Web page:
The Spaces Between Your Fingers

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I interviewed my father, Mike Rebert in our home in Allentown, Pa. Throughout the interview, he laughed and shook his head while he relived the crazy memories from his spring break in college. My dad shared this story with me because he claimed that it was the most scared he’s ever been in his life. Although this experience didn’t keep them from going back into the water later in their trip, it did teach Mike to be a lot more cautious when swimming in choppy water. It also taught him a lesson about following rules when it comes to safety in the ocean - if he had died that day, I never would have been born!

Mike Rebert was in Cancun with his friends during Spring Break of his senior year of college. He strolled onto the beach that windy morning with the boys to see that there was a red flag placed on a sand dune, indicating that the waters were not safe for swimming.

“Ah, screw it!”, Mike, the weakest swimmer of the crew, declared as he started sprinting towards the shoreline and dove headfirst into the drink, with all of his friends reluctantly following behind him.

They all started swimming out, and Mike was ecstatic to see his first big wave of vacation roll out to shore. Every year when he went to the Jersey Shore, he always felt an adrenaline rush when he’d dive under a wave and feel it crash over his body - he was ready for this.

The wave grew higher and higher until Mike’s stomach dropped and he realized that he may not be able to dive under it like he’d done his entire life. By the time this thought registered in his head, it was too late. The wave hit him head-on, pummeled his body deep underwater, and rolled him what felt like a hundred times.

Millions of thoughts began flying through Mike’s head as he started to panic and run out of breath. Was this really going to be the way he’d die? His heart was pounding, his lungs were on fire, and his limbs were growing weak. As hard as he was pushing and kicking his body upwards, he was just not reaching the top of the water.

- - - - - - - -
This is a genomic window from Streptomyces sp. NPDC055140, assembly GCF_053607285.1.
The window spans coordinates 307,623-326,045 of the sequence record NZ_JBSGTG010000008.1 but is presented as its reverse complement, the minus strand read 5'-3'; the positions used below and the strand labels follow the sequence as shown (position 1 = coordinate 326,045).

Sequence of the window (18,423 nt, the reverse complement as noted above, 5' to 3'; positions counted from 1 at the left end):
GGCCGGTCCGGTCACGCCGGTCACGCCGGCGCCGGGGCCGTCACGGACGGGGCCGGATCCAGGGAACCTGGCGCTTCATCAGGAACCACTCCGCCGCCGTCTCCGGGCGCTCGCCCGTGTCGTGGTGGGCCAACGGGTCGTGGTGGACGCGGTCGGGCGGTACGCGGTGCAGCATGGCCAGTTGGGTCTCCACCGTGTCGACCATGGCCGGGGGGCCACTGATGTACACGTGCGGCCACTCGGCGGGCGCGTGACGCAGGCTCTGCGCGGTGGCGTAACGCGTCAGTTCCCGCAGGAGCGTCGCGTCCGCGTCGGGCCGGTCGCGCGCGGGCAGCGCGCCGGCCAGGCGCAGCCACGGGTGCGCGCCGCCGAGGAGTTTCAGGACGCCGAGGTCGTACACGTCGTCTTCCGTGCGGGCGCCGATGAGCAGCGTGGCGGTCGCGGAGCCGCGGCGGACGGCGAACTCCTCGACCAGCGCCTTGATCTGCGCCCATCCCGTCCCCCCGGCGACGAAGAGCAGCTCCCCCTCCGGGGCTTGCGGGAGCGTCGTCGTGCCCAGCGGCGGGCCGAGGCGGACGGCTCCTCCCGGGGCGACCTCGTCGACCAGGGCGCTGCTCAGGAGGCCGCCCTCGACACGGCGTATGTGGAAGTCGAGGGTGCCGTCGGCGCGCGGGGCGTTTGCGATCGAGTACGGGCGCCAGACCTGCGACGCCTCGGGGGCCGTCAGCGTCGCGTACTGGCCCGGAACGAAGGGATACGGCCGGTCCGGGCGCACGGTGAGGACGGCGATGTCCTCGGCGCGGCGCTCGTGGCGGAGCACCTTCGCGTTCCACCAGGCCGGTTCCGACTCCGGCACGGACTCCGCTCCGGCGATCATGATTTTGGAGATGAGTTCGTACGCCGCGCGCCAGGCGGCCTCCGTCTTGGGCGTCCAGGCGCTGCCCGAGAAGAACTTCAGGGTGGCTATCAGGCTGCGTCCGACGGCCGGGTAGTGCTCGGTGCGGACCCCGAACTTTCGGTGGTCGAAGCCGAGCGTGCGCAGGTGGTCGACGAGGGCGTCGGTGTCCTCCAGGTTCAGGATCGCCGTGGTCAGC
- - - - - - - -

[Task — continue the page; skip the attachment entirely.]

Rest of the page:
Mike was certain that if he’d be underwater for 10 more seconds, he’d pass out. Luckily in his spastic episode of kicking, he had managed to reach the floor of the ocean and pushed himself upwards as hard as possible.

“Dear God, please let this work”, Mike prayed as the last bit of air escaped from his lungs.

God was with Mike on this day; his head sprung up out of the water and he took the biggest gaping breath of his entire life. Once he realized that he was, indeed, still alive, he swam to the beach the fastest that he’d ever swam.

When he’d finally escaped from the water, he turned back to see his friends struggling to make it back to shore as well. Mike was completely exhausted and horrified by what he’d just been through, and was shaking furiously, which he would continue to do for almost an hour after.

“What the hell were we thinking?”, Mike huffed.

“We?”, said Mike’s friend Frank, astonished by Mike’s stupidity.

The boys retreated back to their room for the night, settled down with some piña coladas, and busted Mike’s chops for the rest of the vacation.

Ride That Wave

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March 1990
Cancún, México

I interviewed my father, Mike Rebert in our home in Allentown, Pa. Throughout the interview, he laughed and shook his head while he relived the crazy memories from his spring break in college. My dad shared this story with me because he claimed that it was the most scared he’s ever been in his life. Although this experience didn’t keep them from going back into the water later in their trip, it did teach Mike to be a lot more cautious when swimming in choppy water. It also taught him a lesson about following rules when it comes to safety in the ocean - if he had died that day, I never would have been born!

Decade: 1990s
Rating:
Recorded by Megan Rebert on December 6, 2017
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